It is recognized that the status of the party seeking exculpation affects the validity of an exculpatory agreement. As one commentator has observed:[S]ome relationships are such that once entered upon they involve a status requiring of one party greater responsibility than that required of the ordinary person, and, therefore, a provision avoiding liability is peculiarly obnoxious.
S. Williston, Contracts § 1751, at 148 (3d ed. 1972). The finding of a special relationship led a California court to hold that a hospital could not enforce a release from future liability executed as a condition of admission. Tunkl v. Regents of Univ. of Cal., 60 Cal. 2d 92, 383 P.2d 441, 32 Cal. Rptr. 33 (1963). The Tunkl court set forth a number of factors to determine whether a contract was one affected with a public interest, including whether (1) it concerns business of a type subject to public regulation, (2) the party seeking exculpation performs a service of great importance to the public which is of practical necessity for at least some members of the public, (3) that party holds itself out as willing to perform the service for any member of the public who seeks it, (4) due to the essential nature of the service the party possesses a decisive advantage in bargaining power, (5) the exculpatory clause appears in a standardized adhesion contract, and (6) the purchaser is placed under the control of the seller and is thus subject to the risk of carelessness by the seller or its employees. 60 Cal. 2d at 98-101, 383 P.2d at 444-46, 32 Cal. Rptr. at 36-38.
Applying the same or similar criteria, courts in at least three jurisdictions have enforced exculpatory agreements against the patrons of cosmetology schools claiming to have been injured by the negligence of students. Henry v. Mansfield Beauty Academy, 353 Mass. 507, 510-11, 233 N.E.2d 22, 24 (1968); Wolinsky v. Queens Beauty Inst., Inc., 56 Misc.2d 596, 600, 289 N.Y.S.2d 647, 651 (N.Y.Civ.Ct.1968); Dixon v. Manier, 545 S.W.2d 948, 950 (Tenn.App. 1976). Similar conclusions have been reached with respect to exculpatory agreements executed by patrons of health clubs and spas. E.g., Schlobohm v. Spa Petite, Inc., 326 N.W.2d 920, 926 (Minn.1982) (determining that a health club is not a business offering an essential service or burdened with a great public interest); Bers v. Chicago Health Clubs, Inc., 11 Ill.App.3d 590, 297 N.E.2d 360 (1973).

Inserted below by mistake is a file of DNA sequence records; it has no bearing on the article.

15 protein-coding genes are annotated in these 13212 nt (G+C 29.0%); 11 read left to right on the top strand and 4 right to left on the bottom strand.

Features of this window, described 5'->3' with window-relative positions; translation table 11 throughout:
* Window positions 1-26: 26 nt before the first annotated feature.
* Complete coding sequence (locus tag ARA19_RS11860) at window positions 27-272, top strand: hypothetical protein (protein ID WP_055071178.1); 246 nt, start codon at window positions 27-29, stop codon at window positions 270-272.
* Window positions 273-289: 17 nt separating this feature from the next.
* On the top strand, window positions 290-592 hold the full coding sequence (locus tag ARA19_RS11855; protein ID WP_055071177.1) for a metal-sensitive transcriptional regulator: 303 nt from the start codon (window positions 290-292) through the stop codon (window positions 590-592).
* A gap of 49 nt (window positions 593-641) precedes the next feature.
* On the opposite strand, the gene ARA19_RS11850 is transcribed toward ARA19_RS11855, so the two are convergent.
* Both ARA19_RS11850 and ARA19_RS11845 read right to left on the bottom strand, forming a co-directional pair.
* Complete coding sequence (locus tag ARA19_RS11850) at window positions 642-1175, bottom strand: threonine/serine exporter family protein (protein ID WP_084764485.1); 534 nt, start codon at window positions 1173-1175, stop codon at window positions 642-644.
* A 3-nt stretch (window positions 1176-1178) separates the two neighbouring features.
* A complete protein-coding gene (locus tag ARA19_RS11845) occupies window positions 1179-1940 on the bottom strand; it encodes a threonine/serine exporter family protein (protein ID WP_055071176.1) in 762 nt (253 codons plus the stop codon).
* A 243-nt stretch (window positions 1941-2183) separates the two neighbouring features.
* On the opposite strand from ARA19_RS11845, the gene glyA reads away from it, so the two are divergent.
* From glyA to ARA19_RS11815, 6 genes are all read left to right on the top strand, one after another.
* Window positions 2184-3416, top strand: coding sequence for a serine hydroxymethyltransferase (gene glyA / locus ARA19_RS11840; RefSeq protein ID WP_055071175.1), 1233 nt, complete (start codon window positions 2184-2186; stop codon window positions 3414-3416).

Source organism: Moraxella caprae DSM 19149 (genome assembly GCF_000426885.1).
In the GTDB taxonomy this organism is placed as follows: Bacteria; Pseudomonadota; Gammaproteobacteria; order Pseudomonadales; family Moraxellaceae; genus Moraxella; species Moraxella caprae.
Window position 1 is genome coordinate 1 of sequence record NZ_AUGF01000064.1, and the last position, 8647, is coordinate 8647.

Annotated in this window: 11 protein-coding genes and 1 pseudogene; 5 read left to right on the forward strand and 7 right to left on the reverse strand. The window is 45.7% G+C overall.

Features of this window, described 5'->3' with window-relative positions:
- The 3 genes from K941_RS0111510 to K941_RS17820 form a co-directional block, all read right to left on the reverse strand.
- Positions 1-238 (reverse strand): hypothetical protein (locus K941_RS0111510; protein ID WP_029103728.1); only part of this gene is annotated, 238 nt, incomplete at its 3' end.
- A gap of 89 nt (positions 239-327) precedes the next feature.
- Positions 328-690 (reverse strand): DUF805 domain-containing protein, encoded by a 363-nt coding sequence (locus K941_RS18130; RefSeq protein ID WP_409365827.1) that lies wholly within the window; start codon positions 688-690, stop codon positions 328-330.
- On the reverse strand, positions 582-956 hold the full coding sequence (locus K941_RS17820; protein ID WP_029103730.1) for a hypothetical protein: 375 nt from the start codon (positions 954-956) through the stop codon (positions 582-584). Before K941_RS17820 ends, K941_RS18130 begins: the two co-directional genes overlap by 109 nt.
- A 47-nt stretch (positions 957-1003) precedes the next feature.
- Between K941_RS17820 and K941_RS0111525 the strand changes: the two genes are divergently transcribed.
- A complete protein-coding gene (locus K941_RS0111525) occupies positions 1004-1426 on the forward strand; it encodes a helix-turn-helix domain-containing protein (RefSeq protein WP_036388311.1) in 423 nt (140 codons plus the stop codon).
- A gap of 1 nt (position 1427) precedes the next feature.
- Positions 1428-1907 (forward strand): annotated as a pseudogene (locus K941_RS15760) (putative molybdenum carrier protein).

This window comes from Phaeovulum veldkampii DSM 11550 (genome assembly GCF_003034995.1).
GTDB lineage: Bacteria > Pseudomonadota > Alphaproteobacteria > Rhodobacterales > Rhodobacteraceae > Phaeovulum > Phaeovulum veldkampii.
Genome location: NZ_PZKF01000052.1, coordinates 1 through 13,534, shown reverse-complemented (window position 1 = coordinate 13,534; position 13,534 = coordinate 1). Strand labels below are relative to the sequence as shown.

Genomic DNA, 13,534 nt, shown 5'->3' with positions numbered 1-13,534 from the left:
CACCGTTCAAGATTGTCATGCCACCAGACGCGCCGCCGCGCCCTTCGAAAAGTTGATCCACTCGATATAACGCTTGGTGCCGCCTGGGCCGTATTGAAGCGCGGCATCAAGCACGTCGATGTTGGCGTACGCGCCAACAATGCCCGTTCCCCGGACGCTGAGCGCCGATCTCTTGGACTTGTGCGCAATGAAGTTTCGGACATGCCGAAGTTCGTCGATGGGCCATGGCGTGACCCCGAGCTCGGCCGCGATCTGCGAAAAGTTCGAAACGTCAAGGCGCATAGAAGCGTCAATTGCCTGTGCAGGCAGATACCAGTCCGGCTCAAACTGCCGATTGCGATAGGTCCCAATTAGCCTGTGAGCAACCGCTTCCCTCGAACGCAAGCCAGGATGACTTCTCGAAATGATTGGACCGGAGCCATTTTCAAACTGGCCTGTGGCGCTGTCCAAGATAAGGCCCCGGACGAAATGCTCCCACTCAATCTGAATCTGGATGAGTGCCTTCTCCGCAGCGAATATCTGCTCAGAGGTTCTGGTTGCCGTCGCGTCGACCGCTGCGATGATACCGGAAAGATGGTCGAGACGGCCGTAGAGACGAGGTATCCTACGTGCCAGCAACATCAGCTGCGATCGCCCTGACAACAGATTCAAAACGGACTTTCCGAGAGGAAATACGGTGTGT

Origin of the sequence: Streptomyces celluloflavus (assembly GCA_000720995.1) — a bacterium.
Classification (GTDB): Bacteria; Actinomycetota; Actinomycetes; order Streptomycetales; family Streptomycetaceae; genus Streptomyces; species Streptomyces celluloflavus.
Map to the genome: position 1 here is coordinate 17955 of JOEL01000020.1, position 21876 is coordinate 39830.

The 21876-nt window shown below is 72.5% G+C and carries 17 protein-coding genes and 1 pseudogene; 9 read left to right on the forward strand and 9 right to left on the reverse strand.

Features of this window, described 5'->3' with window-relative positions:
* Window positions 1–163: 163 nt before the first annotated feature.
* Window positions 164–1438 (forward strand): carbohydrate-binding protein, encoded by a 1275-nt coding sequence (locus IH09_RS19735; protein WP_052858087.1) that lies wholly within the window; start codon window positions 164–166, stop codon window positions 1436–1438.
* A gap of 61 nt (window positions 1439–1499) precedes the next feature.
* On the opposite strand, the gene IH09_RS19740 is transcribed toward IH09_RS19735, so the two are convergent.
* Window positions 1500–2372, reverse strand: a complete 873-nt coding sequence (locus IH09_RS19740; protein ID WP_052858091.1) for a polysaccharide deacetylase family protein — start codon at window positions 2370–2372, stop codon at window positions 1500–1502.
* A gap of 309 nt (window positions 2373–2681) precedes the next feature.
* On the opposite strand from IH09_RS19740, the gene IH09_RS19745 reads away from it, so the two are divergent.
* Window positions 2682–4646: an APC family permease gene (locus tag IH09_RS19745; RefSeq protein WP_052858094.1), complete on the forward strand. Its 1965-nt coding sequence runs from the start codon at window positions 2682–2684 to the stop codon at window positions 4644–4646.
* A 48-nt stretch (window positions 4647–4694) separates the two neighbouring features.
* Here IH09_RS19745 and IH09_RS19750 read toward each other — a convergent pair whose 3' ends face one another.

Defendant urges us to follow those authorities which have upheld the validity of agreements relieving cosmetology schools from liability to patrons for the actions of student practitioners. It suggests that students must be exposed to a certain amount of practical "hands on" experience in order to successfully complete the instructional course. It urges that absent the protection sought to be obtained through the exculpatory agreement a cosmetology school cannot risk permitting students to work on members of the public.
Although defendant's argument provides a policy rationale for exempting the students from liability for negligence and for exempting the cosmetology school from vicarious liability for the students' negligence, it fails, we believe, to present a rationale for exempting the school from liability for negligence of supervisory personnel. Plaintiff's claims in the present case are broad enough to include alleged instructor negligence as a cause of her injury.
For purposes of deciding the present appeal, we do not find it necessary to determine whether an agreement absolving a cosmetology school from liability to its patrons for the negligence of its supervisory personnel is, under some circumstances, valid. Under established rules of construction pertaining to exculpatory agreements, we find the agreement in the present case to be insufficient to provide such an exclusion. We discussed this issue as follows in Sears, Roebuck & Co. v. Poling, 248 Iowa 582, 81 N.W.2d 462 (1957):
While defendants concede it is not ordinarily contrary to public policy for parties to contract for freedom from liability for negligence, they properly remind us *709 that the issue here is whether this lease contains such a contract.II. In most cases contract provisions that are subject to construction, which a party claims relieve him from liability for his own negligence, particularly active negligence, are strictly construed against him. They are not held to cover such negligence unless the intention to do so is clearly expressed.
Id. at 588, 81 N.W.2d at 465 (citations omitted). The rule of construction espoused in the Poling case was referred to and applied in the later decision of Evans v. Howard R. Green Co., 231 N.W.2d 907, 916-17 (Iowa 1975), involving indemnity agreements.
In reviewing the language of the exculpatory clause at issue in the present case, we do not believe that it would be apparent to the casual reader asked to sign this form as a condition for receiving cosmetology services that its effect was to absolve the establishment from liability based upon the acts or omissions of its professional staff. To construe the agreement in this light would be contrary to the requirement recognized in the Poling and Evans cases that such intention must be clearly and unequivocally expressed.
We hold that the district court erred in granting summary judgment for defendant on the basis of the exculpatory agreement as to acts of defendant's professional staff. The judgment of the district court is reversed, and the case is remanded to that court for further proceedings not inconsistent with this opinion.
REVERSED AND REMANDED.